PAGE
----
In the speech, broadcast on state television, Kim recited the points emphasized in Pyongyang’s propaganda, saying he would not be intimidated by foreign aggressors. But the speech marked a stark reversal from the style of late leader Kim Jong Il, whose voice was heard publicly only once by North Koreans — and for a matter of seconds — when he shouted “Glory to the heroic Korean People’s Army!” at a military parade in 1992.
Kim’s Sunday speech lasted about 20 minutes. He spoke assuredly but fixed his eyes on his notes. He wore a dark Mao suit, and when he finished he remained on the observation deck overlooking Kim Il Sung Square, clapping and saluting while he watched a massive military parade.
“Superiority in military technology is no longer monopolized by imperialists,” Kim said.
First with a rocket launch, which failed, and then with a series of political conferences, North Korea has tried to use the past week — its biggest national holiday in decades, celebrating the centennial of Kim Il Sung’s birth — to honor its national founder and confirm its emergence into prosperity. The reality is different: Pyongyang depends on foreign aid and domestic oppression, its system held together by government surveillance and the threat of labor camps, where as many as 150,000 are imprisoned, according to Western estimates.
The country’s living standards have fallen since the 1970s, but Kim’s speech Sunday, experts said, showed that the country is trying to tie the new leader to his grandfather, who presided over the decades for which some North Koreans feel nostalgic. Kim Il Sung delivered occasional public speeches, also in a low and commanding voice.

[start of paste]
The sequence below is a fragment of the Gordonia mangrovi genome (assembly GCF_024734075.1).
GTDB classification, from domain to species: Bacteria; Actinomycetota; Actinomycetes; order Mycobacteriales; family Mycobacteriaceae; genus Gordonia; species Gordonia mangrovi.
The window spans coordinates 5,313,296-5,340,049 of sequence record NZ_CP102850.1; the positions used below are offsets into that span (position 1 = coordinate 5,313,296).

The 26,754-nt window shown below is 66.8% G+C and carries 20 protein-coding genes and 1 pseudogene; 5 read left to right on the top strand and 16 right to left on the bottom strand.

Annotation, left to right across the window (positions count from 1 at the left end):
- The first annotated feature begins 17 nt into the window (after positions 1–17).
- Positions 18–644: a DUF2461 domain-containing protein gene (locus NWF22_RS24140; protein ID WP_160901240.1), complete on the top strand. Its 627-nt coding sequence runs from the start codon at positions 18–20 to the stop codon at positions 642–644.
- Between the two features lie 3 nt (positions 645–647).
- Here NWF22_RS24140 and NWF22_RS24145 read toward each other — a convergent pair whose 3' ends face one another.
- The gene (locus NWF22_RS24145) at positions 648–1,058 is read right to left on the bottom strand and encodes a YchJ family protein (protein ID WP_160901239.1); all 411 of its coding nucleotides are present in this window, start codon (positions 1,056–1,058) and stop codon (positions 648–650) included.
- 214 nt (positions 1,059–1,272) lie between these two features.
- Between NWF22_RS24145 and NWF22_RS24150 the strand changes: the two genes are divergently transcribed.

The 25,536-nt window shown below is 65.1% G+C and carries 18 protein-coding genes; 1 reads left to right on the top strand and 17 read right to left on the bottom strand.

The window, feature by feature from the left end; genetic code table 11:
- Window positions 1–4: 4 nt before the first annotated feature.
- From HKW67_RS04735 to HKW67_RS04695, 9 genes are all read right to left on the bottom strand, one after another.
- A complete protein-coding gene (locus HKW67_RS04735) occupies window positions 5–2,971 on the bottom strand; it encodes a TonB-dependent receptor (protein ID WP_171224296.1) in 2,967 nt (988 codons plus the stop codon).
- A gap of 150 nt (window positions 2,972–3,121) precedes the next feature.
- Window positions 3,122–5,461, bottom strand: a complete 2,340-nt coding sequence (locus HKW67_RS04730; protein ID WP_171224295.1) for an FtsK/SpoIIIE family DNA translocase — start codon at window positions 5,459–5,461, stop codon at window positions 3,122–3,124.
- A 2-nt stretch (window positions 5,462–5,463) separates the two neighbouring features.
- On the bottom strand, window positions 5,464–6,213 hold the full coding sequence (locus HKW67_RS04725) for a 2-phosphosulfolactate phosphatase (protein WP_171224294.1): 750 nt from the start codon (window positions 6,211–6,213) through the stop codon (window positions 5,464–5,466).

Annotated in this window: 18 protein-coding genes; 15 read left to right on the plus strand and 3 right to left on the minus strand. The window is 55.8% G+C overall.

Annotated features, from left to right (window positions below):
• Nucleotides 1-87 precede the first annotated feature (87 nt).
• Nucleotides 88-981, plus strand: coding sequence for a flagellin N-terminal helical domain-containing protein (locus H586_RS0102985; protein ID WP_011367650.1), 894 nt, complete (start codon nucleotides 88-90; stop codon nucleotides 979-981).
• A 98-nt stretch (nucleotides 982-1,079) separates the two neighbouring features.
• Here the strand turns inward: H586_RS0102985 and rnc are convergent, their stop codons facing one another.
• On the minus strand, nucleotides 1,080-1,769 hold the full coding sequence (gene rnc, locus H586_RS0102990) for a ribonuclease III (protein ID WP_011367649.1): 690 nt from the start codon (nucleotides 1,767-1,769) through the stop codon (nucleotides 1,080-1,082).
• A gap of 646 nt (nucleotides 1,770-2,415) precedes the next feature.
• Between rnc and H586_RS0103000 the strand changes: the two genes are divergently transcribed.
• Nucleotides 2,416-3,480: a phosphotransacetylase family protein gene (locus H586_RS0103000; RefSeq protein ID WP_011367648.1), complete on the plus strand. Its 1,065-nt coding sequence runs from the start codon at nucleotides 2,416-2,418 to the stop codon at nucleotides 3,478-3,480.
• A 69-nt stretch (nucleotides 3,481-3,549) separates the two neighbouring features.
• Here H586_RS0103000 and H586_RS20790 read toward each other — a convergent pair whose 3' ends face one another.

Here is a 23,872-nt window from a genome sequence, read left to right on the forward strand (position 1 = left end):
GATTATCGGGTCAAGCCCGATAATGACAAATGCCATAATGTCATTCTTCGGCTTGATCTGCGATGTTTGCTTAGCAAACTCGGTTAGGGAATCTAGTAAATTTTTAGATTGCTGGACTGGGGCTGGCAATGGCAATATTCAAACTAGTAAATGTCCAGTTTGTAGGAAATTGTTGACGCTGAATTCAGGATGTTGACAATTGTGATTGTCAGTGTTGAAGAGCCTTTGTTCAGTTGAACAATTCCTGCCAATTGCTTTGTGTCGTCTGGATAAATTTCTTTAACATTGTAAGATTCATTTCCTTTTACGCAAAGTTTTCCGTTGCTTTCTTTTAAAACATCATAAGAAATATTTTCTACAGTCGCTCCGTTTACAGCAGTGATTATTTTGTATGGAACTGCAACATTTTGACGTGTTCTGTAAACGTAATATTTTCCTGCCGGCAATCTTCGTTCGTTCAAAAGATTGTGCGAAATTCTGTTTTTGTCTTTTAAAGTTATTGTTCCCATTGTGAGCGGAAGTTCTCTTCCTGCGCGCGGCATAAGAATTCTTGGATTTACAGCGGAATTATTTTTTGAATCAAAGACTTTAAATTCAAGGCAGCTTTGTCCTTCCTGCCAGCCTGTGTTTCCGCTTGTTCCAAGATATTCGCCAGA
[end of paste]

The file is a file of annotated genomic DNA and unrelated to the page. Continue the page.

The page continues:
“By putting the young guy out front, with a similar style of speaking, this is a very orchestrated comparison” between Kim Jong Eun and Kim Il Sung, said Kongdan Oh Hassig, a North Korea researcher at the Alexandria-based Institute for Defense Analyses. “We don’t have exact records, but we know Kim Il Sung used his charisma with a very deep voice. Kim Jong Il was the unusual one — the most introverted.”
A billion-dollar ‘illusion’
The impoverished North spent an estimated $1 billion on preparations for the weekend, said Cho Bong-hyun, a Seoul-based analyst at the IBK Economic Research Institute. Even so, Cho said, the celebration amounted to a vast “optical illusion.”
The country renovated apartment buildings in the showcase capital of Pyongyang, but it pulled students from university classes to help with the construction. It built a new hydroelectric power plant, but it has not yet offset severe power shortages that allow for only two hours daily of electricity, according to reports from aid groups that operate in the North. The country also attempted to blast a long-range rocket into orbit Friday, but the device disintegrated 90 seconds into the flight and fell into the Yellow Sea.